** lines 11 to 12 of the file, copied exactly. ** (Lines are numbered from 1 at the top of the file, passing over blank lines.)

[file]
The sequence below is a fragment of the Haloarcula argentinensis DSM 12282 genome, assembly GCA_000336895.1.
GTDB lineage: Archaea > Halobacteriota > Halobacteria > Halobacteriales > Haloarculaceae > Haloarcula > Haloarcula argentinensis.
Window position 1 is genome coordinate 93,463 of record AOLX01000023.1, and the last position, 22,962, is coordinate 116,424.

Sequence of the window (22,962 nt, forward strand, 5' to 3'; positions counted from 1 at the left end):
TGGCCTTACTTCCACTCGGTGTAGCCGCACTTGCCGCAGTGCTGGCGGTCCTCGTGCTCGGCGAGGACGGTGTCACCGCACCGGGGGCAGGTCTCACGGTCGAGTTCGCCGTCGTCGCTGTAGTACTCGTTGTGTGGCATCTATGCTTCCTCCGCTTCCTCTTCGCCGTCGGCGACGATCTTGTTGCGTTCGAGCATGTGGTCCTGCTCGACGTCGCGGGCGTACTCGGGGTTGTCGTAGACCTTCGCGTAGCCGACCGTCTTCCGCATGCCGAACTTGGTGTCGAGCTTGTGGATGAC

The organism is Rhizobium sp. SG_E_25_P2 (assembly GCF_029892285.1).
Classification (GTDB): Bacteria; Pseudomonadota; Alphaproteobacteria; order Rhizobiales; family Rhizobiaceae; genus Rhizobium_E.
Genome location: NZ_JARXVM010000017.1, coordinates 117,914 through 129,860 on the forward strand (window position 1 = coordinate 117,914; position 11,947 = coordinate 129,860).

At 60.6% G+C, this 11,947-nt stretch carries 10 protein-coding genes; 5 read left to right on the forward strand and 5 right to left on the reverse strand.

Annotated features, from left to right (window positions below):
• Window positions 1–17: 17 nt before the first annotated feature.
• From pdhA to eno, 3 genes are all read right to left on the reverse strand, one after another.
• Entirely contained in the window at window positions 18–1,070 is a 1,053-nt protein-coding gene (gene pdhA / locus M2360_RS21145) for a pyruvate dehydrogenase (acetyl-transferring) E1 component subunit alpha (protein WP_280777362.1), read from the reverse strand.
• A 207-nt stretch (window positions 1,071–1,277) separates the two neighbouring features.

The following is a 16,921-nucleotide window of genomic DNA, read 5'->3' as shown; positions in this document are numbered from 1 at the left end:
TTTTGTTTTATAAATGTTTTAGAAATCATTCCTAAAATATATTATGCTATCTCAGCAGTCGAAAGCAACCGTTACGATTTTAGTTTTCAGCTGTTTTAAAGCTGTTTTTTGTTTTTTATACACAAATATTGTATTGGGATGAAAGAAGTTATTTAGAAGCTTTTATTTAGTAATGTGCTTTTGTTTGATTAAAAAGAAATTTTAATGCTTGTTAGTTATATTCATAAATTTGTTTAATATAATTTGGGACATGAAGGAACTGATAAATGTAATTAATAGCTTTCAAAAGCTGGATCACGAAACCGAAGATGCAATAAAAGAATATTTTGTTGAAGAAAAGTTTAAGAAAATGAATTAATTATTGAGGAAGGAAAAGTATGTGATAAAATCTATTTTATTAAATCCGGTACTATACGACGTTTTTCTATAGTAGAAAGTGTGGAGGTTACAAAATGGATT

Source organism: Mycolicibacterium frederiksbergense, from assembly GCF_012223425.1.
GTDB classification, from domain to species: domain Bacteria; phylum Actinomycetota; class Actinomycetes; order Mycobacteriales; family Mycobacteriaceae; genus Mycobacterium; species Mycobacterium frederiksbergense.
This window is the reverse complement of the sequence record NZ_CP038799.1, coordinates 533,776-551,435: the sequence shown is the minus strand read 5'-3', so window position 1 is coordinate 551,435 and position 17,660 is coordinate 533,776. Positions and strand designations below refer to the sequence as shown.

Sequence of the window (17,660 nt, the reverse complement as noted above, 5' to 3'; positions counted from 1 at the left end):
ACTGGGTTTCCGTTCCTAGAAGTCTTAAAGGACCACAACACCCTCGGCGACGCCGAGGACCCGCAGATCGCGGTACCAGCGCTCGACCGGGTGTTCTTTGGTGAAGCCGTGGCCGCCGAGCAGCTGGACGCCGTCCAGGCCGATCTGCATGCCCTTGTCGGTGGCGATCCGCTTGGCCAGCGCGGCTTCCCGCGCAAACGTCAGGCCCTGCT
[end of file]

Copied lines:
• Window positions 1–17: 17 nt before the first annotated feature.
• From pdhA to eno, 3 genes are all read right to left on the reverse strand, one after another.